Unloved bikes boost hospice fundraising
Most sheds and garages are hiding at least one bike that is unloved, unused and taking up valuable space.Inevitably they rust away to nothing or are unceremoniously thrown into a skip.
Most sheds and garages are hiding at least one bike that is unloved, unused and taking up valuable space.
Inevitably they rust away to nothing or are unceremoniously thrown into a skip.
But one cycle mechanic from Norfolk has found a way to raise thousands of pounds for charity by repairing and selling these cycles, and is looking for donations from the public.
Paul Riches, 48, has taken in 10,000 unwanted bikes over the last decade to restore, repair and re-sell to raise cash for East Anglian Children's Hospices.
You may also want to watch:
Last year he handed over more than �5,000 to the charity, thanks to his skills with a spanner and talents for a tune-up.
He has run the Bracon Ash Garage for 28 years, and been operating a charity cycle recycling operation for the last 10.
- 1 Sacked police officer admits child porn charges
- 2 Want to work on a supercar? Lotus is hiring 200 staff
- 3 The 5 most viewed homes on the market in Norfolk last month
- 4 Tributes to popular entertainer after death following tragic accident
- 5 Are we on the verge of a post-Covid mental health crisis?
- 6 Mental health boss cleared of lying during inquest
- 7 Ex-battery hens in need of free-range retirement homes
- 8 Covid infection rates plummet in Norfolk
- 9 New landlords relaunch pub with three-course dog menu
- 10 Teens aged 16-17 years old will be allowed vaccine before new school term
His charity efforts began by asking the drivers who regularly stopped for directions to make a charity donation.
Mr Riches said most people thought it was a 'great idea' and that it brought in about �50 a year for the hospice, until satellite navigation systems took over.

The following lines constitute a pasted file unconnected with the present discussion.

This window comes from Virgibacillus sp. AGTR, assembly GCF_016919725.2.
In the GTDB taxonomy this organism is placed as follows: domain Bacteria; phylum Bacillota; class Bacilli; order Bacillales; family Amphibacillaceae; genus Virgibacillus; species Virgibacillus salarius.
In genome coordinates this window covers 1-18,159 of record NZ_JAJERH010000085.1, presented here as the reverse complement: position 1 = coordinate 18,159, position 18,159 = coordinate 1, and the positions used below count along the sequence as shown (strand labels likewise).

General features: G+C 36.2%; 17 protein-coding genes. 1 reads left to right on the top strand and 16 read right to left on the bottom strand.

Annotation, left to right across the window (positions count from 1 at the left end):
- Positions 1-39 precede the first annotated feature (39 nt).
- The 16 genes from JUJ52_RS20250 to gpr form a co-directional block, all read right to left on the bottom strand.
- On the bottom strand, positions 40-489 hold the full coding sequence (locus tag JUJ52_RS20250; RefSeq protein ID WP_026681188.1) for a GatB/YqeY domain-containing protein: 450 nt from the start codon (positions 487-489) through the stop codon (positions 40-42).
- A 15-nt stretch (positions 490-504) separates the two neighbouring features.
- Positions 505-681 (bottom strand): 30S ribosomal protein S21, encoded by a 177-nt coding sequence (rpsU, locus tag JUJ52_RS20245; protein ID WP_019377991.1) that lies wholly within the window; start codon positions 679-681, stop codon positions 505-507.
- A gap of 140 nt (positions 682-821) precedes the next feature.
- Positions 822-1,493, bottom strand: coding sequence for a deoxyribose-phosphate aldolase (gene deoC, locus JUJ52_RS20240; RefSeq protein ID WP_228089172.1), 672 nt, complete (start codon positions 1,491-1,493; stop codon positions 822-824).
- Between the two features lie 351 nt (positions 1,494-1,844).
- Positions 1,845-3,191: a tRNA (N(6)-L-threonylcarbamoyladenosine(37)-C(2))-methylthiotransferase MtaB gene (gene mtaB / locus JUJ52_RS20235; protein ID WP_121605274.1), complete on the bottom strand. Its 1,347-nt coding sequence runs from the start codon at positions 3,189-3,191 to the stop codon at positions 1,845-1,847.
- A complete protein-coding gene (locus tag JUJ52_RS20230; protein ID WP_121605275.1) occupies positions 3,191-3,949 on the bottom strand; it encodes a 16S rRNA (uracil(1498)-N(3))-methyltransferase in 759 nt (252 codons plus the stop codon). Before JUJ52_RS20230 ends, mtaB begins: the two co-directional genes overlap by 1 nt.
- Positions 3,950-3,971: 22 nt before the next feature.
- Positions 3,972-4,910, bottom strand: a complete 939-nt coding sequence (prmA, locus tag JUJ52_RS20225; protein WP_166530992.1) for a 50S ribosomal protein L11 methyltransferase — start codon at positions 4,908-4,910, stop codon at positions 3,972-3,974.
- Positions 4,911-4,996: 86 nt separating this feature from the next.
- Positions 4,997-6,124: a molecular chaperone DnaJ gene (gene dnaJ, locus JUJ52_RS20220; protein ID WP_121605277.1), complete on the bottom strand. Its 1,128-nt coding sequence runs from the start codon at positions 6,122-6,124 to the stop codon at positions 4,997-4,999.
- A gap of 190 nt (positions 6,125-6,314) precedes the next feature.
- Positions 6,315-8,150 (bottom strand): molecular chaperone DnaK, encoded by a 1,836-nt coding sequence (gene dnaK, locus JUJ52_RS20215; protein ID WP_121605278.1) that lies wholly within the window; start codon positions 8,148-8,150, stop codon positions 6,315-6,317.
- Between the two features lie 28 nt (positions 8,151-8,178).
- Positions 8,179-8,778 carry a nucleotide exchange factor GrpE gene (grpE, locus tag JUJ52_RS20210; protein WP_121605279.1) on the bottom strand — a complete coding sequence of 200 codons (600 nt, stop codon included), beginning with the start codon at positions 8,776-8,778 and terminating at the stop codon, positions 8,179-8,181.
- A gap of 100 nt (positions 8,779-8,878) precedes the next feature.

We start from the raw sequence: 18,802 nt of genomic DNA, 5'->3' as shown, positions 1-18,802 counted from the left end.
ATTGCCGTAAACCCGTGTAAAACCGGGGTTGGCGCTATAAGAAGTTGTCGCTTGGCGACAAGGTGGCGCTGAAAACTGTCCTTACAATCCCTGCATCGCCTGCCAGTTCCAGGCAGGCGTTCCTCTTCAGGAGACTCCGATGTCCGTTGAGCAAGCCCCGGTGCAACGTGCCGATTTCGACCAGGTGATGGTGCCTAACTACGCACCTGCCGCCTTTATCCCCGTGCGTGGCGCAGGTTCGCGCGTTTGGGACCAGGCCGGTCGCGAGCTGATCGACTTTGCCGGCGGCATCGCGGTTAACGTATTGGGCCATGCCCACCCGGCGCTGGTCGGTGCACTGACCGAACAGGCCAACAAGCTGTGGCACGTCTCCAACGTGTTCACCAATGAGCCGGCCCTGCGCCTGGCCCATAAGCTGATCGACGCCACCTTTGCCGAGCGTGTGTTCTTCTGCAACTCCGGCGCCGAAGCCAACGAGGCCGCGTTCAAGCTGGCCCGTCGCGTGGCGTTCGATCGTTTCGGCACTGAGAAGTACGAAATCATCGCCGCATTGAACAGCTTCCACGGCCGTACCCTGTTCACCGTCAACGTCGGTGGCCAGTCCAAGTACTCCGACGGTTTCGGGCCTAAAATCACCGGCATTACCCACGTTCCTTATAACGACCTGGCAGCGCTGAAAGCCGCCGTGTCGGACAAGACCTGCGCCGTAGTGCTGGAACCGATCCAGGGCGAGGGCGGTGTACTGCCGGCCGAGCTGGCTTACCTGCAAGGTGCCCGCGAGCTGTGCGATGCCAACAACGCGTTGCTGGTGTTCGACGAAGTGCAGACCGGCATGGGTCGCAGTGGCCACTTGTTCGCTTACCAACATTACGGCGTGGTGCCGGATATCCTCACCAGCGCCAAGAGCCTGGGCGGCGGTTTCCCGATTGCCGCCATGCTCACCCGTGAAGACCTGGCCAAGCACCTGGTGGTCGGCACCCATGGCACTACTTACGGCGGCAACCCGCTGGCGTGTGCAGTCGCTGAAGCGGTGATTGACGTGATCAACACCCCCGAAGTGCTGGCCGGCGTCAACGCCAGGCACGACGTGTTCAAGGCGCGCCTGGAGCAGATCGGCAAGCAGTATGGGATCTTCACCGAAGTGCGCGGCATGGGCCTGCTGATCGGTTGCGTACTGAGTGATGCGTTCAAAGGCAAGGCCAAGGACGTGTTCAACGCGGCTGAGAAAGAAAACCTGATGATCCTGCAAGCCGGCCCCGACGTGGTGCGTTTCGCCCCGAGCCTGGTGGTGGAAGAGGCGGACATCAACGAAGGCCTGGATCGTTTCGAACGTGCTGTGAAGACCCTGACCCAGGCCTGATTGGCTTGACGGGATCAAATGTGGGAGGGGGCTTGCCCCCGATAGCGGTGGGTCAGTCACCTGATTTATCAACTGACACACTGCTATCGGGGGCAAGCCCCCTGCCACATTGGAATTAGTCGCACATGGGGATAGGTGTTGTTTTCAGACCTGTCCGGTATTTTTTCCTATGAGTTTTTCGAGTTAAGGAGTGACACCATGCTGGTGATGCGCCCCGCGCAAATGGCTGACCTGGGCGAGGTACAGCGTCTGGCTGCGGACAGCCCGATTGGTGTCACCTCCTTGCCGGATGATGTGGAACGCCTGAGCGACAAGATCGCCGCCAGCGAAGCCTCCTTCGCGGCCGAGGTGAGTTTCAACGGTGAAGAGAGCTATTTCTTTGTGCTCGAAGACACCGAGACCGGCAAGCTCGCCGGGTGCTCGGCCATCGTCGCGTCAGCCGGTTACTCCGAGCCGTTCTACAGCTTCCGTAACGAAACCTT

But now Mr Riches focuses on taking in around 1,000 abandoned or stolen bikes each year from police auctions and from the University of East Anglia in Norwich.
Some are saved to see another day, others are cannibalised for parts and the few that are beyond reusing are passed on to the workshop at Wayland Prison where inmates practice cycle repair skills.
Mr Riches said he has always been mechanically minded, ever since he hand built a tandem at the age of 12.
Tinkering with bikes runs in the family, as his grandfather used to restore bikes during the Second World War to sell on to American soldiers.
Mr Riches sells the bikes from his roadside garage and donates the profit to the charity, which manages a hospice for terminally ill children in Quidenham.
'I just think they need the money and I wholeheartedly support them. You can't take it with you, anyway,' he said.
'I don't think I could do what they do everyday, it astonishes me.'
Mr Riches said that he has noticed more and more people becoming interested in cycling in recent years and that demand for his stock is rising.
'A lot of people are realising that running into Norwich is just as easy on a bike,' he said.
'You keep fit and you don't have to go to the gym.'
'When I first started I was earning a couple of hundred pounds, and it seems to have doubled for each the last three years.'
He said he often saves the best bikes until Easter, when the weather begins to improve, as he can get a better price for them.
To donate unwanted bicycles or to enquire about buying a refurbished model call Mr Riches on 01508 570642.